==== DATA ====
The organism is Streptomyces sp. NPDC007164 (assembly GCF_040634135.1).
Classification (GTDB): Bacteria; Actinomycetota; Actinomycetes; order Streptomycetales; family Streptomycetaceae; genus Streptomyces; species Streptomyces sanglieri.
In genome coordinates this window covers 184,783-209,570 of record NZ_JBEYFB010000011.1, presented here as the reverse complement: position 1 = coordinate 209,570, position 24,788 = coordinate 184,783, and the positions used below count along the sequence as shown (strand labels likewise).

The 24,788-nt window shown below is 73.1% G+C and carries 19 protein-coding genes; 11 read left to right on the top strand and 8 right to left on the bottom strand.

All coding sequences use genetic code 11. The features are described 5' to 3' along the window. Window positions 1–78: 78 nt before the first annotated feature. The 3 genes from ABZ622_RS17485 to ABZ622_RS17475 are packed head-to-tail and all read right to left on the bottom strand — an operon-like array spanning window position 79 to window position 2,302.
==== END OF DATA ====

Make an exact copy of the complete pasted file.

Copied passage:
The organism is Streptomyces sp. NPDC007164 (assembly GCF_040634135.1).
Classification (GTDB): Bacteria; Actinomycetota; Actinomycetes; order Streptomycetales; family Streptomycetaceae; genus Streptomyces; species Streptomyces sanglieri.
In genome coordinates this window covers 184,783-209,570 of record NZ_JBEYFB010000011.1, presented here as the reverse complement: position 1 = coordinate 209,570, position 24,788 = coordinate 184,783, and the positions used below count along the sequence as shown (strand labels likewise).

The 24,788-nt window shown below is 73.1% G+C and carries 19 protein-coding genes; 11 read left to right on the top strand and 8 right to left on the bottom strand.

All coding sequences use genetic code 11. The features are described 5' to 3' along the window. Window positions 1–78: 78 nt before the first annotated feature. The 3 genes from ABZ622_RS17485 to ABZ622_RS17475 are packed head-to-tail and all read right to left on the bottom strand — an operon-like array spanning window position 79 to window position 2,302.